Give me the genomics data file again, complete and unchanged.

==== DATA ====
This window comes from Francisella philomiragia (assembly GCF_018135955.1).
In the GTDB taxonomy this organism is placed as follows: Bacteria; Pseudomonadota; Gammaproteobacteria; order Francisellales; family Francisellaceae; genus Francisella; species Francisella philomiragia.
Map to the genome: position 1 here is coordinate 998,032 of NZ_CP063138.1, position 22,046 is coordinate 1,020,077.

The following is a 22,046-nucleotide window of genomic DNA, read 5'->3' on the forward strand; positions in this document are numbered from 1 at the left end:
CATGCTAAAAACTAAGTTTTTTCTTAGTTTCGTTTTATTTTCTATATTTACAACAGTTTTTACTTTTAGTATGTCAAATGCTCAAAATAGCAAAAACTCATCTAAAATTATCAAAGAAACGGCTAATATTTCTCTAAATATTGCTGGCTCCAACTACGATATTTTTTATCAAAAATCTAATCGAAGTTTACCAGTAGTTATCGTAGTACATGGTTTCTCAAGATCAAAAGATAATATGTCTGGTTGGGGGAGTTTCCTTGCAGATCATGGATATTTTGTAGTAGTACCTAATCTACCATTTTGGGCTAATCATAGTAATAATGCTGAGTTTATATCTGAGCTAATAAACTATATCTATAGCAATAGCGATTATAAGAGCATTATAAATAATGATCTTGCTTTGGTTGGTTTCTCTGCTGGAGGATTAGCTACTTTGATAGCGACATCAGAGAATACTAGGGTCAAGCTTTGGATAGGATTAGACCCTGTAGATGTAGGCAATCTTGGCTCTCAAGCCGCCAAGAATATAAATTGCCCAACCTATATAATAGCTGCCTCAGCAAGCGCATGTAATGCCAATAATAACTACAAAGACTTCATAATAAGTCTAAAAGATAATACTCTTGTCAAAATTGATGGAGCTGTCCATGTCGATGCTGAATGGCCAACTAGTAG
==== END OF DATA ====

This window comes from Francisella philomiragia (assembly GCF_018135955.1).
In the GTDB taxonomy this organism is placed as follows: Bacteria; Pseudomonadota; Gammaproteobacteria; order Francisellales; family Francisellaceae; genus Francisella; species Francisella philomiragia.
Map to the genome: position 1 here is coordinate 998,032 of NZ_CP063138.1, position 22,046 is coordinate 1,020,077.

The following is a 22,046-nucleotide window of genomic DNA, read 5'->3' on the forward strand; positions in this document are numbered from 1 at the left end:
CATGCTAAAAACTAAGTTTTTTCTTAGTTTCGTTTTATTTTCTATATTTACAACAGTTTTTACTTTTAGTATGTCAAATGCTCAAAATAGCAAAAACTCATCTAAAATTATCAAAGAAACGGCTAATATTTCTCTAAATATTGCTGGCTCCAACTACGATATTTTTTATCAAAAATCTAATCGAAGTTTACCAGTAGTTATCGTAGTACATGGTTTCTCAAGATCAAAAGATAATATGTCTGGTTGGGGGAGTTTCCTTGCAGATCATGGATATTTTGTAGTAGTACCTAATCTACCATTTTGGGCTAATCATAGTAATAATGCTGAGTTTATATCTGAGCTAATAAACTATATCTATAGCAATAGCGATTATAAGAGCATTATAAATAATGATCTTGCTTTGGTTGGTTTCTCTGCTGGAGGATTAGCTACTTTGATAGCGACATCAGAGAATACTAGGGTCAAGCTTTGGATAGGATTAGACCCTGTAGATGTAGGCAATCTTGGCTCTCAAGCCGCCAAGAATATAAATTGCCCAACCTATATAATAGCTGCCTCAGCAAGCGCATGTAATGCCAATAATAACTACAAAGACTTCATAATAAGTCTAAAAGATAATACTCTTGTCAAAATTGATGGAGCTGTCCATGTCGATGCTGAATGGCCAACTAGTAG